Our summer online training webinars for early years and primary professionals have all finished and we are preparing our autumn offer in advance (very advance – the weather is sweltering and it is comforting to think of the chilly season ahead). Booking will go live for these sessions (and others, subject to tutor availability) soon, so please bookmark this page or subscribe to updates.
Pricing is per participant, invitations (Teams/Zoom) are sent to each participant for their sole use. All webinars include an additional 10-minute Q&A session at the end where the tutor can discuss specific queries relating to your setting or practice, relating to the topic covered.
We are also accepting suggestions for our online webinars, so please get in contact if you have any requests for us to consider – this is often the cheapest way for you to get bespoke training!
We are creating a series of profile interviews (conducted remotely via video/telephone), talking to professionals across the whole early years sector, to find out about the range of roles, career paths and day-to-day experiences they have, doing some of the most important jobs in the world!
We want to hear from everyone: early years teachers, childminders, nursery assistants, lecturers, playworkers, inspectors, managers, assessors, room leaders, family support workers, speech and language therapists, health visitors, educational psychologists, early years students and anyone else who works in the sector!
The ‘Newton Oakley Education: Food for Thought’ series aims to provide you with learning sparks and talking points to share in staff meetings, training or in your professional library.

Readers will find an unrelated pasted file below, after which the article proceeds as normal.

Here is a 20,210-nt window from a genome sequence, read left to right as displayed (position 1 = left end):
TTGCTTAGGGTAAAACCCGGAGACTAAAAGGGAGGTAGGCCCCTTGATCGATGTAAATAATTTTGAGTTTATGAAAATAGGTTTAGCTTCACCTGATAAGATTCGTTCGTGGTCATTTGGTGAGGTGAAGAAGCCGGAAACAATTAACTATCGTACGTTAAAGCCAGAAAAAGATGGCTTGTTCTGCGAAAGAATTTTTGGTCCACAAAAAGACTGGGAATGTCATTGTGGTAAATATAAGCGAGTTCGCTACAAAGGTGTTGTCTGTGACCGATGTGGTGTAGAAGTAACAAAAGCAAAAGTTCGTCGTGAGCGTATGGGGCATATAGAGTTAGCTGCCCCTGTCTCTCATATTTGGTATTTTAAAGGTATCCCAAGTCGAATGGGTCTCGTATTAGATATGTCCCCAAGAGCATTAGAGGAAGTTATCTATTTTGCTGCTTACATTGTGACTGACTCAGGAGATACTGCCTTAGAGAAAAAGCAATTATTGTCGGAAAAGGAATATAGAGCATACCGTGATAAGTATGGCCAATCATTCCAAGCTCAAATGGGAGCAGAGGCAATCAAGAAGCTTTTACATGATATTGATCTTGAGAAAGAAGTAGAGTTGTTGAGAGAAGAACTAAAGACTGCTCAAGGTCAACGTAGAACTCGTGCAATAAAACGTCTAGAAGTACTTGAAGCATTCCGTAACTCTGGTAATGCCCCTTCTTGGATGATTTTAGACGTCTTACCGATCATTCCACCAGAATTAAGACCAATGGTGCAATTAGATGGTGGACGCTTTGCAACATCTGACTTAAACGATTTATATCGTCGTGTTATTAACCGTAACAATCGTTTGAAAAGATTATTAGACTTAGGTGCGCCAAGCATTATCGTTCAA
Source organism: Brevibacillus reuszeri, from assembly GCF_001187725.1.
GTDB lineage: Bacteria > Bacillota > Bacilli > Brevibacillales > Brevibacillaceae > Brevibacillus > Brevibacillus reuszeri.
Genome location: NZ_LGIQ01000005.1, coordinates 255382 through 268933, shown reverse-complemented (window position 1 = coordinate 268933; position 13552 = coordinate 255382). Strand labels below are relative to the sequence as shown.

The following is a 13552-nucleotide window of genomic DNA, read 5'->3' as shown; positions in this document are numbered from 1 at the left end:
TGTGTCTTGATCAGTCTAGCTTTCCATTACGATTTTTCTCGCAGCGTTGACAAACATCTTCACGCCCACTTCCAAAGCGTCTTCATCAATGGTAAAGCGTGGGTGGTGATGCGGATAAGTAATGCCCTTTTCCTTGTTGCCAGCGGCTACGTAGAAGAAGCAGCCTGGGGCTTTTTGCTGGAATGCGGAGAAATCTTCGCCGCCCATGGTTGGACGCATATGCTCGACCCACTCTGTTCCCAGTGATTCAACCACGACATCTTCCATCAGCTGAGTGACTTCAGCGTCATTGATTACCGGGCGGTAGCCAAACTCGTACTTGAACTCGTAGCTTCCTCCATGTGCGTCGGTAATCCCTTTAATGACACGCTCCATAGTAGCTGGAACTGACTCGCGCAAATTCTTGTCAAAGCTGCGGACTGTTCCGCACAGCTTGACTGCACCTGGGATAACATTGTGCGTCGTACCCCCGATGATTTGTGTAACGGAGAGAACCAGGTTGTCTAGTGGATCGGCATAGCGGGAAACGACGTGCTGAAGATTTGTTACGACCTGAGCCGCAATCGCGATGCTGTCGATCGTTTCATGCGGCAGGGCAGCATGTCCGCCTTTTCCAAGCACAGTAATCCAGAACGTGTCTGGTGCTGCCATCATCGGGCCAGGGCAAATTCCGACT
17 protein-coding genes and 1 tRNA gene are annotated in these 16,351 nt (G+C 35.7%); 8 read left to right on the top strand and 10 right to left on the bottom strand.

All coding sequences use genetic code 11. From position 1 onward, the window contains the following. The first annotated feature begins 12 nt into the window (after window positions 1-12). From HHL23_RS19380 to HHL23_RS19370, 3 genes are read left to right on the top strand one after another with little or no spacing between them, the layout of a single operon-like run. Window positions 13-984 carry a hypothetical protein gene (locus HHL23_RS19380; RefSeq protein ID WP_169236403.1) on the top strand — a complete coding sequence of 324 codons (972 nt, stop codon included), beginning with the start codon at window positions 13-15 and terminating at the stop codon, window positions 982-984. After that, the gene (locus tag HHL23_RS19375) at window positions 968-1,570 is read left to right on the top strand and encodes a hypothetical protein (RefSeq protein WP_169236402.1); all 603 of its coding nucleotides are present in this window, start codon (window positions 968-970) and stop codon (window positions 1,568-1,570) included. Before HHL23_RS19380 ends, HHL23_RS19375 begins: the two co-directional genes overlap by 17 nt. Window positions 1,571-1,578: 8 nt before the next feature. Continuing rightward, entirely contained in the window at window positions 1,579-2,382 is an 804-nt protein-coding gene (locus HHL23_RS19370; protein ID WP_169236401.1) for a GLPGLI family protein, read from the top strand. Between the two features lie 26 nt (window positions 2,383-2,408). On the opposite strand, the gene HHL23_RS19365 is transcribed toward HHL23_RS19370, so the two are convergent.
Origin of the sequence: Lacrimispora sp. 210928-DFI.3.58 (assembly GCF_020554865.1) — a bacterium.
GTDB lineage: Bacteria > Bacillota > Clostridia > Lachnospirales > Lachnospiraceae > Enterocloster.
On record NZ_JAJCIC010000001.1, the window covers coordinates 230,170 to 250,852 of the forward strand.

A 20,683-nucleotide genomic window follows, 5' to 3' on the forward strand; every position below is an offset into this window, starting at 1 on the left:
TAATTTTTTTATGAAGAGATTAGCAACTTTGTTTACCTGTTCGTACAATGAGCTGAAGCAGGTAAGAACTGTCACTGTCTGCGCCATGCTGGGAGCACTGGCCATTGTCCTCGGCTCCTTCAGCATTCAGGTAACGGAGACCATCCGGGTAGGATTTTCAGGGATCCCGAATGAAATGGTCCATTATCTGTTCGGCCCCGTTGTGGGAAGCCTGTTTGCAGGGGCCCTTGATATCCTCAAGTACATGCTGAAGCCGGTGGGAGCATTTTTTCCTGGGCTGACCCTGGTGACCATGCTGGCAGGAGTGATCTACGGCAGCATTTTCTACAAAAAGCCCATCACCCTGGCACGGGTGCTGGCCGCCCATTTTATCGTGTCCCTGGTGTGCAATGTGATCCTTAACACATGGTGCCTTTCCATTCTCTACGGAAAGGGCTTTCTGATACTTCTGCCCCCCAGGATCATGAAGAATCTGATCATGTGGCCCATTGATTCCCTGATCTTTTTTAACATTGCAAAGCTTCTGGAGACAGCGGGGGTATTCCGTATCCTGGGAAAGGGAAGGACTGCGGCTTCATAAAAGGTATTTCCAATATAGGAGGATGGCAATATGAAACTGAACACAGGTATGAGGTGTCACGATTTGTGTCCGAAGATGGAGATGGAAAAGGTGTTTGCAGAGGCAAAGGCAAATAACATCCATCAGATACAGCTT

Today I attended a webinar held by the Centre for Mental Health about ‘Maternal Mental Health During a Pandemic’ which covered the centre’s new rapid evidence review. While many practitioners working within early years education may not work directly with parents during the perinatal period, it is useful to have a broad understanding of the implications of poor maternal (and paternal!) mental health support during children’s early life. Conversations about service cuts are rife within the early years field but often those conversations don’t extend to discussions about the root cause: how political and local board decisions directly impact your work.
We already know that the perinatal period is a time of significant risk to women’s mental health, with up to two in ten women suffering some form of mental health difficulty, without factoring in the new stresses and significant life changes brought about by a global pandemic (exacerbation of inequality, social isolation, job losses and insecurity, health anxiety, caring responsibilities, etc.).
**FEEL FREE TO SHARE – LIST IN COMMENTS IS PUBLIC** And so the world has begun homeschooling/digitally educating children en masse. If you need assistance with understanding something that has been assigned for your child or if you need more resources, please let me know. I am a teacher and will be more than happy to help answer questions. We’ve already set up a high school study group for students in our family and I’ve got stacks of learning resources/activity ideas for children aged 0-8 – I’m sure we can find a way to make it digital! (I’m also a dab hand at turning Disney films and BBC documentaries into relevant learning 😉) #BetterTogether📚💛👩🏼🏫👩🏼💻
— Read on m.facebook.com/story.php
2018 is certainly shaping up to be an interesting year for professional memberships. I’m delighted to become a member of the British Psychological Society through my studies with University of Derby and to join the Chartered College of Teaching (CCT) too! Both offer regular publications – I’ve already received the first of the BPS magazines which is hugely interesting. There are also conferences though I think I’ve already missed the CCT one. Do you subscribe to any professional bodies – if so which? Let me know in the comments and tell me what you think of them! Also if you managed to attend the CCT event, do share your thoughts.